Tag: government 2.0

Society 2.0, Social Tools and Gamification

December 1st, 2011   •   1 comment   

Preetam Rai of Global Voices Online (courtesy of GovCamp Singapore)

In an ideal Web 2.0 enabled world populated by active and engaged citizens, the public would be engaged, empowered and encouraged to use social technologies and digital tools to build a better society. As the government does not have a monopoly on ideas, it would be critical for citizens to help themselves so to speak.

What then are some of the developments in this area, and how can one take that tentative first step forward? Well, there are lots of food for thought from three sessions which I recently attended at the second Govcamp Singapore.
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SPF’s First Facebook Arrest – Crowdsleuthing in Action

November 26th, 2011   •   2 comments   

Congratulations to our boys and girls in blue for making the first Facebook arrest!

According to the Singapore Police Force’s (SPF) media release, this development came on 11 Nov 2011 (an auspicious 11/11/11!) when a “public-spirited person called 999 and informed that he could identify a loanshark suspect from a photo posted on the Police Facebook Page since July 2009. The action led to the arrest of two 19 year old suspects for involvement in loanshark harassment activities in the Bukit Merah area.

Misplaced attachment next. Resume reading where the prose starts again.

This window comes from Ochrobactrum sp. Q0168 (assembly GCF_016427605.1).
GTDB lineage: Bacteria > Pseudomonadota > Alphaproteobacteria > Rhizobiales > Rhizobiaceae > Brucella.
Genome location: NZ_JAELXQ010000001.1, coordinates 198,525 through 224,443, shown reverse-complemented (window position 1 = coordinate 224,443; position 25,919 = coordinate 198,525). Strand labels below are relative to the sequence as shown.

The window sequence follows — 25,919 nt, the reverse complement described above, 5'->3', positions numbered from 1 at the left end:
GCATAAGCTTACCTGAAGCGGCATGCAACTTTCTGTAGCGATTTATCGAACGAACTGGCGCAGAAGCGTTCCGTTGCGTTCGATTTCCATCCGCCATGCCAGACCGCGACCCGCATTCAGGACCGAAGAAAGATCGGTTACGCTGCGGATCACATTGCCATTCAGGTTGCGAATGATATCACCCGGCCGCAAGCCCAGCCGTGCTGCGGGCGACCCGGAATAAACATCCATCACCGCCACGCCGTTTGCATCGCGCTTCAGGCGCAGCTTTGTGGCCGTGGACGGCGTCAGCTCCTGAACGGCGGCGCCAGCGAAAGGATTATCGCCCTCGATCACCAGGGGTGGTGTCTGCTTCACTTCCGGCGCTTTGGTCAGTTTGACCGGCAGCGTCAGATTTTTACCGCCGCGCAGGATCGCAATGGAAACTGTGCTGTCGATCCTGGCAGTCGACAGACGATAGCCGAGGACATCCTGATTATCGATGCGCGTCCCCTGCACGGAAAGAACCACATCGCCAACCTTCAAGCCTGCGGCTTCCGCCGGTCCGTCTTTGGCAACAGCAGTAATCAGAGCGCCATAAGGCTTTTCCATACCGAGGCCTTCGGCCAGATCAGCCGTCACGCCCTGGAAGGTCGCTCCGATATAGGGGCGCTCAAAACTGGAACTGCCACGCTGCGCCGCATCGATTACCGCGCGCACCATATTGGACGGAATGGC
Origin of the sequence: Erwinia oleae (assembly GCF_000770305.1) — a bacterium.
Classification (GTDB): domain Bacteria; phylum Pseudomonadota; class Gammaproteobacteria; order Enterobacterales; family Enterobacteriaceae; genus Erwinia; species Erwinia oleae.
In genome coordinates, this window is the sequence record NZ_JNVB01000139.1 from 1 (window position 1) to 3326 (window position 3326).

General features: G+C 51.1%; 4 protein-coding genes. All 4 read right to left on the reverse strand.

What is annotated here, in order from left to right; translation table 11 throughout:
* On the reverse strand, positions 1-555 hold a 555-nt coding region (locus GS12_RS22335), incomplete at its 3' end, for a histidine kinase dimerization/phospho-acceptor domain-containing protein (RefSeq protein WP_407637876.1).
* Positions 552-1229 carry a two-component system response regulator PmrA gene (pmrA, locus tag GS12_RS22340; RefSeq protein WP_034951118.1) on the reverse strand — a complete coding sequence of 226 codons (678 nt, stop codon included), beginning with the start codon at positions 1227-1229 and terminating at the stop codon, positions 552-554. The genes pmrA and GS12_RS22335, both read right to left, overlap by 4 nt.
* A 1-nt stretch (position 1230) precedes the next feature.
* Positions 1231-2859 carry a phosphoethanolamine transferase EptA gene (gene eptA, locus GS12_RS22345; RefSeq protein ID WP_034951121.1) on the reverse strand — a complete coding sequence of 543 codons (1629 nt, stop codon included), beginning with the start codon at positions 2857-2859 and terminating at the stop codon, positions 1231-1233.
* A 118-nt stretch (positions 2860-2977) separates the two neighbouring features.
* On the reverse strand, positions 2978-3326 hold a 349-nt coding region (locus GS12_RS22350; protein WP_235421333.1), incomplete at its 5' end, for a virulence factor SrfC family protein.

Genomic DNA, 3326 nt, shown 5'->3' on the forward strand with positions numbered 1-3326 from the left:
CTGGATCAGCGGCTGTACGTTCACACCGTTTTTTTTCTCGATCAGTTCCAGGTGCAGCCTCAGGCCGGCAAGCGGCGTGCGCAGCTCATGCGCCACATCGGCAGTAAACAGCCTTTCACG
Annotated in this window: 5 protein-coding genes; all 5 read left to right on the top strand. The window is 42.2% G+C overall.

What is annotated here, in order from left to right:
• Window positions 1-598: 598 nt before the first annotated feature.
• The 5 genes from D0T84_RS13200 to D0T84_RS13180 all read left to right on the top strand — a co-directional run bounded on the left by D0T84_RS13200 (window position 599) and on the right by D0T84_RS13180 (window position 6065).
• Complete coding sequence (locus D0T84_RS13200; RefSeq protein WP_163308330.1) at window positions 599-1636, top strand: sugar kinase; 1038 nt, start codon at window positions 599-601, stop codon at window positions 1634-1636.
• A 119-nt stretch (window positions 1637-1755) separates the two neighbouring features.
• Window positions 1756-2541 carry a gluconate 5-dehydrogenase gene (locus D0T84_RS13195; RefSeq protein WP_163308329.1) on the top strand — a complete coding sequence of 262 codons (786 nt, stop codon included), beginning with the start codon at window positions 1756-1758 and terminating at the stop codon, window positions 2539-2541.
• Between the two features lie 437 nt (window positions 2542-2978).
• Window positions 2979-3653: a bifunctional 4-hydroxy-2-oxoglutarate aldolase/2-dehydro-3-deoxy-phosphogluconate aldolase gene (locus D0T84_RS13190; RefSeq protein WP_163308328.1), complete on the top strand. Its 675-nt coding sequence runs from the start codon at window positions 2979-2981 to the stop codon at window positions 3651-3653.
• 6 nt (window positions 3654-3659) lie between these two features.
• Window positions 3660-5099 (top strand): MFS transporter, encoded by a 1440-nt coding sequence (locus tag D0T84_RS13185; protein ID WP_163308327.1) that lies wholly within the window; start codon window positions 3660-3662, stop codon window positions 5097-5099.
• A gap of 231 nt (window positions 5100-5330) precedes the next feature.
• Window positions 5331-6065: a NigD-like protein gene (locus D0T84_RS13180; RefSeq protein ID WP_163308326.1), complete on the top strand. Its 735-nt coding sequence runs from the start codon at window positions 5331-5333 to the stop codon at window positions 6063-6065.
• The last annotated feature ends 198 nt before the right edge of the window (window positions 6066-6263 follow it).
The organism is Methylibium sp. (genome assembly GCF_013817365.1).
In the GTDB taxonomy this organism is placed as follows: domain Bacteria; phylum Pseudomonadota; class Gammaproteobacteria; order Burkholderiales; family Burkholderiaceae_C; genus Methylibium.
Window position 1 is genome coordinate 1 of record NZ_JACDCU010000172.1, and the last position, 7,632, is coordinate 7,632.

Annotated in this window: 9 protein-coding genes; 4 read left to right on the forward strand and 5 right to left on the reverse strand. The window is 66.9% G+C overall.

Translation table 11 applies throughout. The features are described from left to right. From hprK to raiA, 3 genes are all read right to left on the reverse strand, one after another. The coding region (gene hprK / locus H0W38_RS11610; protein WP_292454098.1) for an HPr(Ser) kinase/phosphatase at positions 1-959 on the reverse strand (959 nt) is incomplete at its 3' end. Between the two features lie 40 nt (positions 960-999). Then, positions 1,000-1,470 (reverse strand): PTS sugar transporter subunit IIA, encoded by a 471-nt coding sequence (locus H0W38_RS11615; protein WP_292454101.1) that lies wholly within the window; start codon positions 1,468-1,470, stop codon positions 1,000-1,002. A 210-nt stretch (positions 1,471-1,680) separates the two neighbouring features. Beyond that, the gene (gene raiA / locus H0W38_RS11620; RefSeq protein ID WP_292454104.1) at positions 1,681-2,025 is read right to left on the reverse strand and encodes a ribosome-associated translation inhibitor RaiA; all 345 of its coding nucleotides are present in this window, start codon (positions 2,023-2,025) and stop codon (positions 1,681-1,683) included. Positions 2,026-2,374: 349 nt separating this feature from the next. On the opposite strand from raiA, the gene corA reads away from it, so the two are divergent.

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Insights from GovCamp Singapore

November 22nd, 2011   •   1 comment   

Should one protect privacy but ban anonymity on the web? Are citizens able to “DIY” to form their own self helping communities? Do we have adequate access to data that can improve our lives?

These are the sort of questions which arose from the recent GovCamp Singapore, organised by Microsoft with the support of various institutions like IDA, NUS and ISS. As I look back at the various sessions I’ve attended, here are some lessons that I’ve learnt.
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Understanding Government 2.0

January 16th, 2011   •   1 comment   

A view of what Government 2.0 could be (courtesy of ZD Net)

What does Government 2.0 mean? Does it merely entail government agencies embracing the use of multiple social technologies and community platforms? Is it reflective of a more open, engaging and inclusive approach to governance? Or does it epitomise the beginning of active citizenry in all public affairs?

As I’ll be moderating a Gov 2.0 session on ‘Connection’ next week at Govcamp, I thought I should dig in deeper into this topic. For a start, here’s a definition of what Government 2.0 means according to Gartner
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